Opioids use after uro-oncologic surgeries in time of opioid crisis
Keywords:Opioids, Oncology, postoperative, Urology
Introduction: Recent literature emphasizes how over-prescription and lack of guidelines contribute to wide variation in opioid prescribing practices and opioid-related harms. We conducted a prospective, observational study to evaluate opioid prescriptions among uro-oncologic patients discharged following elective in-patient surgery.
Methods: Patients who underwent four surgeries were included: open retropubic radical prostatectomy, robot-assisted radical prostatectomy, laparoscopic radical nephrectomy, and laparoscopic partial nephrectomy. The primary outcome was the dose of opioids used after discharge (in oral morphine equivalents [MEq]). Secondary outcomes included: opioid requirements for 80% of the patients, management of unused opioids, opioid use three months postoperative, opioid prescription refills, and guidance about opioid disposal.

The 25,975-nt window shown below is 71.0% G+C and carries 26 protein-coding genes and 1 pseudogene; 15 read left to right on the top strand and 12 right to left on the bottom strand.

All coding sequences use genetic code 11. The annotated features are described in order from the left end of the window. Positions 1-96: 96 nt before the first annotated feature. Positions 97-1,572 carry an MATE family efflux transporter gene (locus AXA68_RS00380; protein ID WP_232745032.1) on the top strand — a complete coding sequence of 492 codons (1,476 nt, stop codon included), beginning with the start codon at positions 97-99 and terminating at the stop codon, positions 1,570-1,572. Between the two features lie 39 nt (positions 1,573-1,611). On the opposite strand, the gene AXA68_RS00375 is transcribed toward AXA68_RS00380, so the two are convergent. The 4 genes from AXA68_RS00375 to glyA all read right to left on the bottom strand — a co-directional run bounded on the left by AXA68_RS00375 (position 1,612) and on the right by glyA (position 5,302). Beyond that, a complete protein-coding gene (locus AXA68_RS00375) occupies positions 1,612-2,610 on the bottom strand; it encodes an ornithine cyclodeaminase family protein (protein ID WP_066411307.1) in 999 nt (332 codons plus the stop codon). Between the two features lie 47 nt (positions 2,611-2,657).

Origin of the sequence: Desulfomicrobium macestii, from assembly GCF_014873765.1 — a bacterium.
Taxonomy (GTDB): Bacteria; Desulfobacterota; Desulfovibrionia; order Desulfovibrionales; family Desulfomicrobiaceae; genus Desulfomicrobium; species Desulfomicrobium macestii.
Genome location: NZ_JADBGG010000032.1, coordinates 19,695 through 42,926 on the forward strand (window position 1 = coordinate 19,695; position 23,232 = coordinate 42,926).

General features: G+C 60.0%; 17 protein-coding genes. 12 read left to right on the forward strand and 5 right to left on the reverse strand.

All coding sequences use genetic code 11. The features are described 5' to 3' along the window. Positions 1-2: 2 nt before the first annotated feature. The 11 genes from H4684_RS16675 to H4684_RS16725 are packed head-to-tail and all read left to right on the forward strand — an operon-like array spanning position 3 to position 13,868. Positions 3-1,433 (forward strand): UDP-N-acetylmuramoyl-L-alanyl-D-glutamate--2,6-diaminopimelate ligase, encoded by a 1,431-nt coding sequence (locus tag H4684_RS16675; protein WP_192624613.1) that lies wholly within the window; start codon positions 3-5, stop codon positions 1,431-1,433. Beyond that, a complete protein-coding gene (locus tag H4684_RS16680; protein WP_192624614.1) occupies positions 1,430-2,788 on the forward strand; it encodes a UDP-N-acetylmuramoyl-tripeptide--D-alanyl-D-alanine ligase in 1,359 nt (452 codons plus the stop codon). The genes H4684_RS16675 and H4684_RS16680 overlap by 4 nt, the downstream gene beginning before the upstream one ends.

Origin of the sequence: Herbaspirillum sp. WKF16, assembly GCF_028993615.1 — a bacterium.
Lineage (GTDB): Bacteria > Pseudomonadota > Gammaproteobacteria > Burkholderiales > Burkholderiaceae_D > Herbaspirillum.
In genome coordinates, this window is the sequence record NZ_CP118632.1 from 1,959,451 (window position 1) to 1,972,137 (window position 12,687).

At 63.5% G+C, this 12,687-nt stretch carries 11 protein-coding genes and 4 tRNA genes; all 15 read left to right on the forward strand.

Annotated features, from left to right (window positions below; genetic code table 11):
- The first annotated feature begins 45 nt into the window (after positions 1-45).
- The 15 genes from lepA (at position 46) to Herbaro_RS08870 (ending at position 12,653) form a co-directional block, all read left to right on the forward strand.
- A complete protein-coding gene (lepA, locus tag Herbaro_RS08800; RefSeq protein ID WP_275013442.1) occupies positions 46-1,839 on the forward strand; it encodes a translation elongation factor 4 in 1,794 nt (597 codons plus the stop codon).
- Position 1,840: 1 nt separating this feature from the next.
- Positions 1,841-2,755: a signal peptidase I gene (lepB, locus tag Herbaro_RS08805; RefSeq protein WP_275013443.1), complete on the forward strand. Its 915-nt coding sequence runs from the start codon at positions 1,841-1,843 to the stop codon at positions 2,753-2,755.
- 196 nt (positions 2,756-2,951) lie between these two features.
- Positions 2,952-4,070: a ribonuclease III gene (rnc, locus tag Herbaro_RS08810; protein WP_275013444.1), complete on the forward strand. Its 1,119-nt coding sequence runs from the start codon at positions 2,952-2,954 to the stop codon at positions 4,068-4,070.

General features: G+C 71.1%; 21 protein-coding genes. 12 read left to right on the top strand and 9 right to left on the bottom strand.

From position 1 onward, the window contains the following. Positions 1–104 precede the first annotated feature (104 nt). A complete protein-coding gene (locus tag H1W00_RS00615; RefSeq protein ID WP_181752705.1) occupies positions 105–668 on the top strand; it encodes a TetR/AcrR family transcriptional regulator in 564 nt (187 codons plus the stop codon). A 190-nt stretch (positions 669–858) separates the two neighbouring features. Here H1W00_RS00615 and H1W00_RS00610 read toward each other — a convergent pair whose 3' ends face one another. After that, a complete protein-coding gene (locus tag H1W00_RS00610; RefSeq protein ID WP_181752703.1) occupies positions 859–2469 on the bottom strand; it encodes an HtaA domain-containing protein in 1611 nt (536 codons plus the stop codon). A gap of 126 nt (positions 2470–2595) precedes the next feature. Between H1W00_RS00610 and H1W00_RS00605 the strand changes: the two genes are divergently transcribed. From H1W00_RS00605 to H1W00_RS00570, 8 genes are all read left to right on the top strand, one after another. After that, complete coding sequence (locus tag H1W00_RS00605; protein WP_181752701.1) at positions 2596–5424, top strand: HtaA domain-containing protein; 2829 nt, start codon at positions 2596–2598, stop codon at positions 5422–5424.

Results: Sixty patients were included for analysis. Patients used a mean of 30 MEq (95% confidence interval 17.8–42.2) at home and 80% of the patients used 50 MEq or less. A mean of 40.4 MEq per patient was over-prescribed. Fifty percent of the patients kept the remaining opioids at home, with only 20.0% returning them to their pharmacy. After three months, 5.0% of the patients were using opioids at least occasionally. Three patients needed a new opioid prescription. Forty percent reported having received information regarding management of unused opioids.
Conclusions: We found 60% of opioids prescribed were unused, with half of our patients keeping these unused tablets at home. Our results suggest appropriate opioid prescription amounts needed for urological cancer surgery, with 80% of the patients using 50 MEq or less of morphine equivalents.
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